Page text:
After 1989, Romania opened up a new chapter in its history, along with the rest of Central and Eastern Europe. Some see it as an improvement, others see it quite the other way around. Countless historians and social scientists have studied post-communist societies, and one of the most pervasive phenomena in them is the nostalgia for the life of pre-1989. Every country that underwent this transformation has seen the spread of this attitude, a yearning for the past. People tend to idealize the past, irrespective of how harsh a regime was or how harsh life was. Nostalgia paints the past in rosy hues, and the present in harsher tones when people no longer identify with the times. Nostalgia places in the past all that is good, and ridicules the present.
Romania has not been spared this phenomenon, which largely affects the older generations. In so far as it is perfectly understandable, it is also quite unfair. Romania has made huge strides from three decades ago, from all points of view. It is going through the safest period in its modern history, in spite of all kinds of drawbacks.
We asked historian Dragos Petrescu, professor at the Bucharest University School of Political and Administrative Sciences, what Romania has gained in the last 30 years:
“As far as I'm concerned, Romania has gained a lot. My generation had lost all hope to be able to travel freely to the West, especially in the 1980s. It is natural for us to think differently from people born after 1989. Romania is now a member of the EU, a member of NATO, and while the market economy can never be fully functional, still it functions. There is a dynamic private sector, we have foreign investments. These are things that indicate that Romania is on the right path.”
Many of the things that the nostalgic find objectionable in today's society can be explained by the fact that they are manifestations of learned helplessness. They are old habits of the kind that die hard. Dragos Petrescu says they are the result of a political culture that can be very difficult to change:
“There are many things that depend on us, Romanians, and our political culture. It has to do with the generalization of a democratic political culture, which we know we have to rely on, without whining, without waiting for help from the outside, starting with some very serious things that have to do with national security. The fact that Romania is not yet able to secure its own airspace with its own forces says a lot. Political corruption, selling political decisions to the highest bidder, this is what brought us to this point. This is not the fault of the Ceausescu regime, but of the politicians that Romanians elected without giving things much thought. It is very important to be careful who we elect, because we may very well turn out to be very sorry.”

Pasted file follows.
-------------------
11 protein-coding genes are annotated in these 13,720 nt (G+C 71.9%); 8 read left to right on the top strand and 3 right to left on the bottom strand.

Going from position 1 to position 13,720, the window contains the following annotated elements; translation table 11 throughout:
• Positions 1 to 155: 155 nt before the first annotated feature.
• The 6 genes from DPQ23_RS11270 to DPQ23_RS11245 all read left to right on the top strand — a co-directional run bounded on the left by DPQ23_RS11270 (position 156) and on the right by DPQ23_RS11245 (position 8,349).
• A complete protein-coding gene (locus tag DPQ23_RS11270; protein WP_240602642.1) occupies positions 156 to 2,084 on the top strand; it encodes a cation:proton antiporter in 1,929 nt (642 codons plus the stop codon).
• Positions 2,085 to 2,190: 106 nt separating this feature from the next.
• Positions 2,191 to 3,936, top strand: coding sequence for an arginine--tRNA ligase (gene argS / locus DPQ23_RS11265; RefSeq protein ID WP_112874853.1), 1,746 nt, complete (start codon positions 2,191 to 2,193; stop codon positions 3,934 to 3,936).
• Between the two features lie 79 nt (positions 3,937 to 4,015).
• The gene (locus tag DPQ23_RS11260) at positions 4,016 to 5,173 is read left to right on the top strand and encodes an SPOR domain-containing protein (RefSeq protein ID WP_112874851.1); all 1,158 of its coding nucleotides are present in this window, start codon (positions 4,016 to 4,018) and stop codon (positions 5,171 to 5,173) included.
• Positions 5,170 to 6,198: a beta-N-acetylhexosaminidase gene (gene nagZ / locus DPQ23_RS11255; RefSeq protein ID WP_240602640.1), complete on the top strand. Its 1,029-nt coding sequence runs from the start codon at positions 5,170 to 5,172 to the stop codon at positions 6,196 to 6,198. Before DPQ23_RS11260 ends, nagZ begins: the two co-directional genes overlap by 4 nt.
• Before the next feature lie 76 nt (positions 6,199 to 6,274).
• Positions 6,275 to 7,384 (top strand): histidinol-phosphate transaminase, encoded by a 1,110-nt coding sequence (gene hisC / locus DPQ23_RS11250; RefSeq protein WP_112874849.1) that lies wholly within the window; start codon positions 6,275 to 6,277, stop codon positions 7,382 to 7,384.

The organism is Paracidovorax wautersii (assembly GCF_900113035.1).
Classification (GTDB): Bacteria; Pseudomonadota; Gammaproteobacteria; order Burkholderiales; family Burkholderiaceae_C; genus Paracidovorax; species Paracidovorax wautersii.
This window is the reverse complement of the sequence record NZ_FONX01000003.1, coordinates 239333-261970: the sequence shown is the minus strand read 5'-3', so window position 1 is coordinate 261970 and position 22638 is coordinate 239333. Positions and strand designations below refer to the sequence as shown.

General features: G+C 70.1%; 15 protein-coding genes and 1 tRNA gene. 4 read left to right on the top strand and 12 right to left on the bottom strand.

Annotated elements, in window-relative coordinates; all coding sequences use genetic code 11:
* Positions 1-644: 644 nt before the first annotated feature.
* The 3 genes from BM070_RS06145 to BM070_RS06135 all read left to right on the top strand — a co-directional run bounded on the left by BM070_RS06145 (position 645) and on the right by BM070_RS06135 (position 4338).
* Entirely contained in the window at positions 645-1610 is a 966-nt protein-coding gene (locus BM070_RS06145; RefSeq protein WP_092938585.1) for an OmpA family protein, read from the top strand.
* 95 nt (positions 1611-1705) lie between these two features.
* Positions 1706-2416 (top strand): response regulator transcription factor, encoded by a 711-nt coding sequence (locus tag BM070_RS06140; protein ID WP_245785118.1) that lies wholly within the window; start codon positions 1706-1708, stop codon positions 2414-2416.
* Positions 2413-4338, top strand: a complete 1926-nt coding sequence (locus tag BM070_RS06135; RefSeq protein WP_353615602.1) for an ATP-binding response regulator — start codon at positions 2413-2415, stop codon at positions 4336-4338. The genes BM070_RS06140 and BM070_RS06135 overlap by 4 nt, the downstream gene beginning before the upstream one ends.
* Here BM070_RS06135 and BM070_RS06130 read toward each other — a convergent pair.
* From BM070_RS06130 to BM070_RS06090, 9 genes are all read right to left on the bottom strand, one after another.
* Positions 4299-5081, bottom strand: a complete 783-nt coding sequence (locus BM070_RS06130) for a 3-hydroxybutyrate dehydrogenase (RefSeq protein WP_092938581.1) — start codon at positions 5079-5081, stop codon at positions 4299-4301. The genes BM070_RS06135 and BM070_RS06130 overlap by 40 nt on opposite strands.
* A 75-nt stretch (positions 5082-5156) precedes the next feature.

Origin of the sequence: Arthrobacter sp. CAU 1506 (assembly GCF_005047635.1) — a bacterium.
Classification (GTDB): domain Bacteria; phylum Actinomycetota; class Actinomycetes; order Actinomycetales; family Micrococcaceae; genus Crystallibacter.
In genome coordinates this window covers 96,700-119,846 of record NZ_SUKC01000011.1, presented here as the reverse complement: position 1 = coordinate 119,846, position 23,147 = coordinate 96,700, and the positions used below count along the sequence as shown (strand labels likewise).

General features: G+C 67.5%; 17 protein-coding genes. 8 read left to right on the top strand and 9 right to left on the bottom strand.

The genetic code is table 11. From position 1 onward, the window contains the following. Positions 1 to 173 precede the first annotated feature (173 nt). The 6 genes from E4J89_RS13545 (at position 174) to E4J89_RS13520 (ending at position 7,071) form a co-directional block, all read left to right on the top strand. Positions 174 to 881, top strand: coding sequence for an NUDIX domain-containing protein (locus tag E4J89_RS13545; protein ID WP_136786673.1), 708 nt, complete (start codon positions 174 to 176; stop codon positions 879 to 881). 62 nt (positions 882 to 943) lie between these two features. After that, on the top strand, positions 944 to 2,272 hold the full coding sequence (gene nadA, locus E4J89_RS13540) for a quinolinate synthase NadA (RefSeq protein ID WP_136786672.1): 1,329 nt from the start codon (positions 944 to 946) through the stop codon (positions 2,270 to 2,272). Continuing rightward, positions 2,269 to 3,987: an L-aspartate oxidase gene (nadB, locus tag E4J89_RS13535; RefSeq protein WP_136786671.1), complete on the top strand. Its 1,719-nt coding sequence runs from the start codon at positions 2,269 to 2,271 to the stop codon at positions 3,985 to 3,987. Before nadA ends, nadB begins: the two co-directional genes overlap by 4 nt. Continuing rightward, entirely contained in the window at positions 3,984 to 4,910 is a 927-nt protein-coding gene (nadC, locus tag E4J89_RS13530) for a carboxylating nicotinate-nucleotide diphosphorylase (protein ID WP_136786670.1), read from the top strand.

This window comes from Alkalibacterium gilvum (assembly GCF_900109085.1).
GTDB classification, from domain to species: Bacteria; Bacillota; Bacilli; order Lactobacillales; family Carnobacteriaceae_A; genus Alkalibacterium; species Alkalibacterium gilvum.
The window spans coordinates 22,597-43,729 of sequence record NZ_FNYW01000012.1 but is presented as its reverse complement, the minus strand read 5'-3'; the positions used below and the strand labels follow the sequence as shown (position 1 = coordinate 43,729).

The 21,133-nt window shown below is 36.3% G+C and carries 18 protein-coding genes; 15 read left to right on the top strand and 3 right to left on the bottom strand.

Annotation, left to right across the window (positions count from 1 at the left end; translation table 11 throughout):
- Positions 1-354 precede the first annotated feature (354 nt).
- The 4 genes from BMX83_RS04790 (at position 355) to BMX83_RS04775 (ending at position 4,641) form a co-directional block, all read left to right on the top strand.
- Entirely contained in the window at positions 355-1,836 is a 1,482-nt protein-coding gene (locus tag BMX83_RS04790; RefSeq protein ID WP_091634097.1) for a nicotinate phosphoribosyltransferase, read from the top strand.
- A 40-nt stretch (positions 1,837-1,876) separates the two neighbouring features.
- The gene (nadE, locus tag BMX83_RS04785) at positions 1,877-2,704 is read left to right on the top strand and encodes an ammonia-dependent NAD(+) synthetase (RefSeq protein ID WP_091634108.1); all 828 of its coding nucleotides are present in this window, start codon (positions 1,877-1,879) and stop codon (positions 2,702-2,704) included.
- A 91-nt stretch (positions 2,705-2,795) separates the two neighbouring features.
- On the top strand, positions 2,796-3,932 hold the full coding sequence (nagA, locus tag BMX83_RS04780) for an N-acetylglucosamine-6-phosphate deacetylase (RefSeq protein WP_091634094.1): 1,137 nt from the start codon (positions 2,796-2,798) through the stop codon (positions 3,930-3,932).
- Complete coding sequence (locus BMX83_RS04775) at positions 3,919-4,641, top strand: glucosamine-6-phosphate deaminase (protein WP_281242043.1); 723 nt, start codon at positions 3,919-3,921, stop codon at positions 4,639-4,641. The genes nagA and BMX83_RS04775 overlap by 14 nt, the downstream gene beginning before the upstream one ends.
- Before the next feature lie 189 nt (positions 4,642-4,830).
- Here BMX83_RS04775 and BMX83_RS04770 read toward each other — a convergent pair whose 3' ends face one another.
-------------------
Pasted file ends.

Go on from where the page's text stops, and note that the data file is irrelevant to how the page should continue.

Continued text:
We asked Professor Petrescu if he believes that the shortcomings of today's society can be blamed on the legacy of communism. He told us he believes it is a combination of the communist legacy and that which came before communism:
“We do have a legacy, but it is not the difficult legacy of the communist past. It is a legacy of a country placed at the base of the diagonal of European development, which starts in the southeast and runs towards the northwest of Protestant ethics, as the great German sociologist Max Weber put it. We, Romanians, are here, in the southeast, with Christian Orthodox ethics, which complicates things, people are used to waiting for a handout rather than working hard in order to live better. This has a lot to do with the fact that this area is underdeveloped, this is why it is called half peripheral.”
Just like any other society, Romania has to look to the future to find meaning. Dragos Petrescu believes that future generations have to make a change, because the present is defined by past generations.
“There are things that should make us more optimistic, namely the trans-national diaspora, which works in Western countries, and which has assimilated a more advanced political thinking. They are returning home and want to see things changing. They have the slogan that they would like the country to be like Western countries, namely to have a consolidated democracy, which can be brought about by this much more dynamic younger generation.”
30 years after 1989, Romania is in fact quite stable, and freedom is the basic point of reference, and that is the most important thing of all.